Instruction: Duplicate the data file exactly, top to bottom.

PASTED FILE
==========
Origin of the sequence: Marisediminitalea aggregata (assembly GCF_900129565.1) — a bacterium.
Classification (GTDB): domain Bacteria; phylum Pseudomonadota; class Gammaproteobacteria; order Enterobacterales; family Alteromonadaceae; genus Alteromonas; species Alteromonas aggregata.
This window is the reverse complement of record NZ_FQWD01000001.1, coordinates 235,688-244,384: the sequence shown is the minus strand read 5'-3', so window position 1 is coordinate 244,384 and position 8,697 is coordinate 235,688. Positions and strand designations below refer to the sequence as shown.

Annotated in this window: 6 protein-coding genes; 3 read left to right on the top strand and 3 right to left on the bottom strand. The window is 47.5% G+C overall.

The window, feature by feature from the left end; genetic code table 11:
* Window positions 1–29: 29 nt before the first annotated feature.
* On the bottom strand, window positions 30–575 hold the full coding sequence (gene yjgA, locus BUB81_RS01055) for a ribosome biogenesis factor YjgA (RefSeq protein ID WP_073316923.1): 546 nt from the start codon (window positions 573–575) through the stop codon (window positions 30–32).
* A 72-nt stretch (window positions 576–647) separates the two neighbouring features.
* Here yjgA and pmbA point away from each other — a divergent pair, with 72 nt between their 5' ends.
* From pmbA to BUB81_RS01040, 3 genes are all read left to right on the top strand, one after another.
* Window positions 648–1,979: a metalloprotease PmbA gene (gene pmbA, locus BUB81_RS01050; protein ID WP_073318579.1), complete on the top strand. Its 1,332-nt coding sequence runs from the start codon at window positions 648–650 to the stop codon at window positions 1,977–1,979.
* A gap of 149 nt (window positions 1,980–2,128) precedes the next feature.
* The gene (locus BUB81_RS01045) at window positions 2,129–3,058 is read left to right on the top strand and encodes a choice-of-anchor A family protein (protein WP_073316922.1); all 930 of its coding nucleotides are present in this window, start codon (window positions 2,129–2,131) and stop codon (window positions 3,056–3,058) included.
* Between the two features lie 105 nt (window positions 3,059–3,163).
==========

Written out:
Origin of the sequence: Marisediminitalea aggregata (assembly GCF_900129565.1) — a bacterium.
Classification (GTDB): domain Bacteria; phylum Pseudomonadota; class Gammaproteobacteria; order Enterobacterales; family Alteromonadaceae; genus Alteromonas; species Alteromonas aggregata.
This window is the reverse complement of record NZ_FQWD01000001.1, coordinates 235,688-244,384: the sequence shown is the minus strand read 5'-3', so window position 1 is coordinate 244,384 and position 8,697 is coordinate 235,688. Positions and strand designations below refer to the sequence as shown.

Annotated in this window: 6 protein-coding genes; 3 read left to right on the top strand and 3 right to left on the bottom strand. The window is 47.5% G+C overall.

The window, feature by feature from the left end; genetic code table 11:
* Window positions 1–29: 29 nt before the first annotated feature.
* On the bottom strand, window positions 30–575 hold the full coding sequence (gene yjgA, locus BUB81_RS01055) for a ribosome biogenesis factor YjgA (RefSeq protein ID WP_073316923.1): 546 nt from the start codon (window positions 573–575) through the stop codon (window positions 30–32).
* A 72-nt stretch (window positions 576–647) separates the two neighbouring features.
* Here yjgA and pmbA point away from each other — a divergent pair, with 72 nt between their 5' ends.
* From pmbA to BUB81_RS01040, 3 genes are all read left to right on the top strand, one after another.
* Window positions 648–1,979: a metalloprotease PmbA gene (gene pmbA, locus BUB81_RS01050; protein ID WP_073318579.1), complete on the top strand. Its 1,332-nt coding sequence runs from the start codon at window positions 648–650 to the stop codon at window positions 1,977–1,979.
* A gap of 149 nt (window positions 1,980–2,128) precedes the next feature.
* The gene (locus BUB81_RS01045) at window positions 2,129–3,058 is read left to right on the top strand and encodes a choice-of-anchor A family protein (protein WP_073316922.1); all 930 of its coding nucleotides are present in this window, start codon (window positions 2,129–2,131) and stop codon (window positions 3,056–3,058) included.
* Between the two features lie 105 nt (window positions 3,059–3,163).